Thank God each and every day for placing you at the beginning of this most wondrous and miraculous path.

You will be given far more than you can handle. That’s why you will rely on Him. You will be asked to give back to the world in a way that will terrify the shy inner child in you. Do it. You can! And on the days to come when you wonder whether you have the fortitude to become the mother your children need, remember the promise that He will make to you time and time again: You do.


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Andrea Olson
Executive Director
Little Hearts Medical

Find My Family: Matt

July 28, 2016 by nohandsbutours 0 Comments

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Sweet Matt is a quiet and gentle little boy. He is 3 years old. He is very active and loves listening to music and is often found engaged in reading picture books. Matt loves to crawl and can also walk with assistance. Matt has Down syndrome and is a great sleeper and gets along well …Read More

Dear Younger Me, Don’t Look Back

July 27, 2016 by nohandsbutours 2 Comments

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Recently, one of my little ones was walking backwards while also conducting a conversation with a sibling. After nearly tripping and tumbling, I warned him, “Turn around… you need to face the direction you are headed.” And, as so often happens, the gentle voice of the Lord whispered the same thing to me… “Keep walking …Read More

His Hands and Feet: Adopting a Child with ABS

July 26, 2016 by nohandsbutours 5 Comments

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Sometimes you are clearly given a gift of grace and sometimes you find yourself in it. Both are of Him and from Him and are equally overwhelming and exciting. This is a glimpse of both. “For my thoughts are not your thoughts, neither are your ways my ways,” declares the Lord. – Isaiah 55:8 ….. …Read More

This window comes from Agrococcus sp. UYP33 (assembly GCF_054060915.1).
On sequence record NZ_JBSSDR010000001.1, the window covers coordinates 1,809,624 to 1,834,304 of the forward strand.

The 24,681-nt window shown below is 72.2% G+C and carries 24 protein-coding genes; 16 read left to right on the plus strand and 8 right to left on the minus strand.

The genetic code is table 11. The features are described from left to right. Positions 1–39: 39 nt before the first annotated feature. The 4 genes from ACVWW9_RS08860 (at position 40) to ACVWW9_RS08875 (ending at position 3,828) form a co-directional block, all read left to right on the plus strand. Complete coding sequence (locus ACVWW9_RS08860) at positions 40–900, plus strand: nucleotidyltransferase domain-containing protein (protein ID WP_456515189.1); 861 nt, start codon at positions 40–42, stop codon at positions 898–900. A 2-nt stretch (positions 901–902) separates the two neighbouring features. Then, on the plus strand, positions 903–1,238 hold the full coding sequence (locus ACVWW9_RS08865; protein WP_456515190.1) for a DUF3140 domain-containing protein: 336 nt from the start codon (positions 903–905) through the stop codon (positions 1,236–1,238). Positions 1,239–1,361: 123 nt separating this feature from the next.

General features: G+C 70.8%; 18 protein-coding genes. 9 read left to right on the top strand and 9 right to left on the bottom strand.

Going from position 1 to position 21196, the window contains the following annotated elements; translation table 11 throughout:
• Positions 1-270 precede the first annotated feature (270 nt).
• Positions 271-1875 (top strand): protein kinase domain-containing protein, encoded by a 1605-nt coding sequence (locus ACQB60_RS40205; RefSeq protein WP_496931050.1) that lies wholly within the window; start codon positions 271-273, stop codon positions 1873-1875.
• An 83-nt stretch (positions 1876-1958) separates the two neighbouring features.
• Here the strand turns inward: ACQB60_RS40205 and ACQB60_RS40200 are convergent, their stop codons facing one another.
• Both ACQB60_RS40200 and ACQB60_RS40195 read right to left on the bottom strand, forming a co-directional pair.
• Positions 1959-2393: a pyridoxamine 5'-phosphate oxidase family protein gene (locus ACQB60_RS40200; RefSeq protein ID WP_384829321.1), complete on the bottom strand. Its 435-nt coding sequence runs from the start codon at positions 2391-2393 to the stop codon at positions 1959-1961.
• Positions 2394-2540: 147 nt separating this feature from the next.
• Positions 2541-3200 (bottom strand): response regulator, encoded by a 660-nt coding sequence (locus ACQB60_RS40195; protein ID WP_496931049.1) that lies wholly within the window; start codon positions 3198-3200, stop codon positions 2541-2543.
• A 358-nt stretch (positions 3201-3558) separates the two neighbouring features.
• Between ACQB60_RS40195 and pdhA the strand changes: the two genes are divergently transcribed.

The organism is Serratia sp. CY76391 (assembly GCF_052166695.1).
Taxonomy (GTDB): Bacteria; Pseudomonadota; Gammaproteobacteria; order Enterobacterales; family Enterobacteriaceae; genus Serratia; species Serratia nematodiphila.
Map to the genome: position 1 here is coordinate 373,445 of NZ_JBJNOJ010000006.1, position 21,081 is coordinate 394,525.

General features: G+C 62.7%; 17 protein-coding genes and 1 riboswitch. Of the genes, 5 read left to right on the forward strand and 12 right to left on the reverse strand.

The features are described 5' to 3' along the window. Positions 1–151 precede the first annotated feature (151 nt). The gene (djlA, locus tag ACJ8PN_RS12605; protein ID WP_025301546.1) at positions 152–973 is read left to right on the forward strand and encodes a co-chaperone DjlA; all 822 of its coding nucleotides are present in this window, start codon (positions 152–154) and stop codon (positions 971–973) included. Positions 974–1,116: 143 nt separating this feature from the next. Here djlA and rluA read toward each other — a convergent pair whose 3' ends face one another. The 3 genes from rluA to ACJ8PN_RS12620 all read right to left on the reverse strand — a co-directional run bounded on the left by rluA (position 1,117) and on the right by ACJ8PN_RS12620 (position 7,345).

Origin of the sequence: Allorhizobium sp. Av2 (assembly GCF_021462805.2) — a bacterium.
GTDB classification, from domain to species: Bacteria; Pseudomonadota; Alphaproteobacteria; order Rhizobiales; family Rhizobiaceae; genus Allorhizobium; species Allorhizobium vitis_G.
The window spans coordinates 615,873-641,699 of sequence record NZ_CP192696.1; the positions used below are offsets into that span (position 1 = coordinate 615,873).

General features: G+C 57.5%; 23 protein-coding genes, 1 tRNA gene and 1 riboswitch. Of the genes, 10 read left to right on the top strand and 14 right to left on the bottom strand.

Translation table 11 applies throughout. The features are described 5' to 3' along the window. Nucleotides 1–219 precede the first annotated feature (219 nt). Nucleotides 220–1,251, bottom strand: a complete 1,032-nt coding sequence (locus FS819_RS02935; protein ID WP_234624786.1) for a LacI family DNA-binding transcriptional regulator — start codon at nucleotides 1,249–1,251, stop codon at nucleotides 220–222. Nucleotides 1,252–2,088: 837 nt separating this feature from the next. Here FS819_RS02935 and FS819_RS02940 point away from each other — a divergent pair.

Dear Younger Me, You are Enough

July 25, 2016 by nohandsbutours 0 Comments

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I’ve been thinking about you lately. Images of you have been coming to mind, and I’ve been remembering little things I heard you say here and there, moments when you said nothing at all, and sighs that said it all. All the memories led me to reach out to you. I think bridging the gap …Read More

Dear Younger Me, You Were Wrong

July 24, 2016 by nohandsbutours 0 Comments

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Dear Younger Me, You were wrong about many things, and I am oh so very glad you were. /// You got married and designed a life plan. It was a dreamy projection, and you believed you had control of how it all would go. You had a timeline, a number of kids in mind, visions …Read More

Thoughts from an Adult Adoptee: Two Sides of One Coin

July 23, 2016 by nohandsbutours 8 Comments

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Hello Readers, I am new here at guest posting on No Hands But Ours. First, let me introduce myself. My name is Parrie Liu and I am a Chinese adoptee. Since the age of almost four, I have lived in Texas with a loving family. Currently, I am attending university and pursing a degree in …Read More

Dear Younger Me, Enjoy Them

July 22, 2016 by nohandsbutours 0 Comments

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After I agreed to write this guest post on what I would tell my younger self, I wondered how I could narrow down all the things I would tell my younger self. Here is all the advice that people gave me about life with children that I now know was actually helpful. These are the …Read More